If you ever use computer software like Photoshop, send images files to a printer, your website, other people, or take photographs with a digital camera, profiles will affect your work's tone and the colour of your work.
For example, if you buy Ultramarine Blue paint from two different manufacturers. The paint will probably be different in tone or hue due to differences in the mix of base pigments used. Similarly, manufacturers of computer devices, monitors, cameras, printers and printer inks use different base chemicals to produce their products. This causes differences in the way they behave and show colour. To ensure that a specific colour appears to be visually the same on different devices, colour-profiling was devised.
A Colour Profile maps the colour output of a device, be it a monitor or printer, to corresponding colours in the CIELAB colour space.
A colour space is an organisation or mapping of colours. It can be arbitrary with colours assigned to physical colour swatches and named as with the Pantone collection or mathematically structured as with the sRGB colour space.
The CIELAB space is a fixed colour space representing the four unique colours of human vision: red, green, blue, and yellow, plus brightness. (For a detailed explanation of the 4 unique colours in human vision: https://www.sciencedirect.com/topics/engineering/human-color-vision).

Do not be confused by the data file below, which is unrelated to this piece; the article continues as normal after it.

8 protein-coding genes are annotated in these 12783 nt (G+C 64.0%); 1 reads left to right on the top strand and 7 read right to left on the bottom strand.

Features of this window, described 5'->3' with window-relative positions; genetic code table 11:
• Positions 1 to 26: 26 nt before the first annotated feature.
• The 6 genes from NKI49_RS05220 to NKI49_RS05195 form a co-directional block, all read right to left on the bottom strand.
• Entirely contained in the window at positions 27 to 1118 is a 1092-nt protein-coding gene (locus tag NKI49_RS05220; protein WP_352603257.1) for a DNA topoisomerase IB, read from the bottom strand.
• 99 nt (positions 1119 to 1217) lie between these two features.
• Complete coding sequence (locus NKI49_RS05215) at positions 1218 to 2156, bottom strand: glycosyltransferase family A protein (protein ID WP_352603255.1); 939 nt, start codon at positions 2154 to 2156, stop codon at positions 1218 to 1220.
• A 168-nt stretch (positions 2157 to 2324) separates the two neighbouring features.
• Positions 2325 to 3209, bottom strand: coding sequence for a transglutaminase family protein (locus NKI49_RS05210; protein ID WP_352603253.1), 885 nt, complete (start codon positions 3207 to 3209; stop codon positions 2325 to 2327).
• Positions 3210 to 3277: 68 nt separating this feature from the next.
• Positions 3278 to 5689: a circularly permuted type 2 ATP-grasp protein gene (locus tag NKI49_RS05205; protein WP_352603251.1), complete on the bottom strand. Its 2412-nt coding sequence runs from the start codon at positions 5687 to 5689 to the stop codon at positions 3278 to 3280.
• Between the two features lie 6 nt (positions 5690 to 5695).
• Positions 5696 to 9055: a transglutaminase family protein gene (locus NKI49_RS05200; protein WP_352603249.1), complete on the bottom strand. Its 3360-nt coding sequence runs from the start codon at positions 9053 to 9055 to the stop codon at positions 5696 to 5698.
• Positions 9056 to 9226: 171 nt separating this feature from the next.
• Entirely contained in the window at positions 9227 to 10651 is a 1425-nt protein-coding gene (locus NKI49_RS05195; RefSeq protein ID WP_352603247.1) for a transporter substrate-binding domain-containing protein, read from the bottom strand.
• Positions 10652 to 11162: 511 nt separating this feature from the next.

When you assign an image a colour profile, this helps software convert the colour values from one device to another.
For example, suppose your image is saved with the AdobeRGB colour space.
When you look at the image on a computer screen the computer will use this information to change the image colour values to that of your monitor's RGB colour space to represent the colours correctly.
If you then send your file to a printer, the software will then use the information to change the colour values to that of your printer.
Traditionally there were two main colour spaces.
RGB used on digital images creating the colours from Red, Green and Blue light.
CYMK used on printed media using the mixture of Cyan, Magenta, Yellow and Black inks.
However modern digital fine art printers use more inks than just Cyan, Magenta, Yellow and Black and are designed to mix their inks based on RGB colour space information. So it is better to save your file in the RGB colour space as it will then use all the colours your printer has on offer. These are the most common RGB Colour Profiles
sRGB IEC61966-2.1 (used as a web standard)
AdobeRGB 1998 (created to describe a larger space than the commonly used sRGB space. This is better to use should you wish to print your work)
There are a large number of CMYK profiles too numerous to list.
CMYK space are usually smaller than RGB ones. It is usually better to keep your images in RGB for digital printing.